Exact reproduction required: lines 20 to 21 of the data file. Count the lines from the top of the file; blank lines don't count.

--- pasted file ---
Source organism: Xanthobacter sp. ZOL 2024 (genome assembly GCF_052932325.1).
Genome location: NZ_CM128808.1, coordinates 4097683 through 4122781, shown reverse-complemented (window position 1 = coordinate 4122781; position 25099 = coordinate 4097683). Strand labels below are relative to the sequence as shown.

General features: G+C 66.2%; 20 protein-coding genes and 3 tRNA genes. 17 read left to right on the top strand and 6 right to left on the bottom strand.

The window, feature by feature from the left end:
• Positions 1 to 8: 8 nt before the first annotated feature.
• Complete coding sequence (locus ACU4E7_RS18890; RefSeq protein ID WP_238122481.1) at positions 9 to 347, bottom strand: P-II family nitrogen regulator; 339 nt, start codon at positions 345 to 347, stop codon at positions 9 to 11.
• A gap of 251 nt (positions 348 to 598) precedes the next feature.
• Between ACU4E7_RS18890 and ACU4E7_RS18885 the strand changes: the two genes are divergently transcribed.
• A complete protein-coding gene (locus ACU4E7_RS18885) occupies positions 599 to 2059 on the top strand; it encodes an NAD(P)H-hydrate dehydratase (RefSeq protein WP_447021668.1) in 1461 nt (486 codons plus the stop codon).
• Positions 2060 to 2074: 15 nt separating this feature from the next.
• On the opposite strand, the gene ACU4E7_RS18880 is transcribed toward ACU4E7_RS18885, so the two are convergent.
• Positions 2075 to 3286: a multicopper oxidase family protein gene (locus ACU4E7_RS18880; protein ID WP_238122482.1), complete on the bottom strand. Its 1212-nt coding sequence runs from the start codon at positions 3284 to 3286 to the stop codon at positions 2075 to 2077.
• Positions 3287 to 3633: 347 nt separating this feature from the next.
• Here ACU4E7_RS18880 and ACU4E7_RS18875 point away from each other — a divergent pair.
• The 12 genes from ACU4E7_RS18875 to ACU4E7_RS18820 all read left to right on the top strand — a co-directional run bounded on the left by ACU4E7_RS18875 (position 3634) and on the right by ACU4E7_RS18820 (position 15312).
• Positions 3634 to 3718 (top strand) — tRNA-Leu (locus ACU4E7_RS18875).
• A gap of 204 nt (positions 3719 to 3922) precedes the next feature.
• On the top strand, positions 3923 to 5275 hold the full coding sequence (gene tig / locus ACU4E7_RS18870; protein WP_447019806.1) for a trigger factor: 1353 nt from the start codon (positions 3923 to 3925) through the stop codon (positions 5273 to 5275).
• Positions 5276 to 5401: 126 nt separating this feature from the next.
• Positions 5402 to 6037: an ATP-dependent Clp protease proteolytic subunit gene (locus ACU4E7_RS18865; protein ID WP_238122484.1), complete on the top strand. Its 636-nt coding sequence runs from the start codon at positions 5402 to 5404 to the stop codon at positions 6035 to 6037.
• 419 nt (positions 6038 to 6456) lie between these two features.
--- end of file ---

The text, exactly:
• Positions 5402 to 6037: an ATP-dependent Clp protease proteolytic subunit gene (locus ACU4E7_RS18865; protein ID WP_238122484.1), complete on the top strand. Its 636-nt coding sequence runs from the start codon at positions 5402 to 5404 to the stop codon at positions 6035 to 6037.
• 419 nt (positions 6038 to 6456) lie between these two features.